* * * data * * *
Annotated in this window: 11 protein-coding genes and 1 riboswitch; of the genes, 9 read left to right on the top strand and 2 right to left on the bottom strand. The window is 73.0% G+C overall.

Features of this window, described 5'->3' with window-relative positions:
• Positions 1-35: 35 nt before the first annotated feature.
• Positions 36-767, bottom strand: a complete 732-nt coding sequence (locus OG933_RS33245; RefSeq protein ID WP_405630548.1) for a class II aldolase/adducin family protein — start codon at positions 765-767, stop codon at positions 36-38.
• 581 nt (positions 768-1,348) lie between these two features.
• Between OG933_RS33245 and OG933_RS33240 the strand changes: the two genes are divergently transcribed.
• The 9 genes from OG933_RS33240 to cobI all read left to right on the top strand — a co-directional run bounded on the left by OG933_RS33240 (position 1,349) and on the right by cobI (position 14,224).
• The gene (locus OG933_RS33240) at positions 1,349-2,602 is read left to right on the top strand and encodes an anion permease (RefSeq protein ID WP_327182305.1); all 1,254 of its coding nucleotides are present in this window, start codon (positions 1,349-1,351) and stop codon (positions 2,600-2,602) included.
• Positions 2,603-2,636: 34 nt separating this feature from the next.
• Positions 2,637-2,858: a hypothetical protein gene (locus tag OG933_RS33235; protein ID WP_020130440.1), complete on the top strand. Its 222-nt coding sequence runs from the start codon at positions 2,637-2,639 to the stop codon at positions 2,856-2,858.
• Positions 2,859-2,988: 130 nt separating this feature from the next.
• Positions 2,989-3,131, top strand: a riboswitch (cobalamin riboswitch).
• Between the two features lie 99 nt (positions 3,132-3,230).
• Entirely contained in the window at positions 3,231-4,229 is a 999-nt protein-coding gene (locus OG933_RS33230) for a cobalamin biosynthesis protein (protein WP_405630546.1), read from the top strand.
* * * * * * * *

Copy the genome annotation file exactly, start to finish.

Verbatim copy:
Annotated in this window: 11 protein-coding genes and 1 riboswitch; of the genes, 9 read left to right on the top strand and 2 right to left on the bottom strand. The window is 73.0% G+C overall.

Features of this window, described 5'->3' with window-relative positions:
• Positions 1-35: 35 nt before the first annotated feature.
• Positions 36-767, bottom strand: a complete 732-nt coding sequence (locus OG933_RS33245; RefSeq protein ID WP_405630548.1) for a class II aldolase/adducin family protein — start codon at positions 765-767, stop codon at positions 36-38.
• 581 nt (positions 768-1,348) lie between these two features.
• Between OG933_RS33245 and OG933_RS33240 the strand changes: the two genes are divergently transcribed.
• The 9 genes from OG933_RS33240 to cobI all read left to right on the top strand — a co-directional run bounded on the left by OG933_RS33240 (position 1,349) and on the right by cobI (position 14,224).
• The gene (locus OG933_RS33240) at positions 1,349-2,602 is read left to right on the top strand and encodes an anion permease (RefSeq protein ID WP_327182305.1); all 1,254 of its coding nucleotides are present in this window, start codon (positions 1,349-1,351) and stop codon (positions 2,600-2,602) included.
• Positions 2,603-2,636: 34 nt separating this feature from the next.
• Positions 2,637-2,858: a hypothetical protein gene (locus tag OG933_RS33235; protein ID WP_020130440.1), complete on the top strand. Its 222-nt coding sequence runs from the start codon at positions 2,637-2,639 to the stop codon at positions 2,856-2,858.
• Positions 2,859-2,988: 130 nt separating this feature from the next.
• Positions 2,989-3,131, top strand: a riboswitch (cobalamin riboswitch).
• Between the two features lie 99 nt (positions 3,132-3,230).
• Entirely contained in the window at positions 3,231-4,229 is a 999-nt protein-coding gene (locus OG933_RS33230) for a cobalamin biosynthesis protein (protein WP_405630546.1), read from the top strand.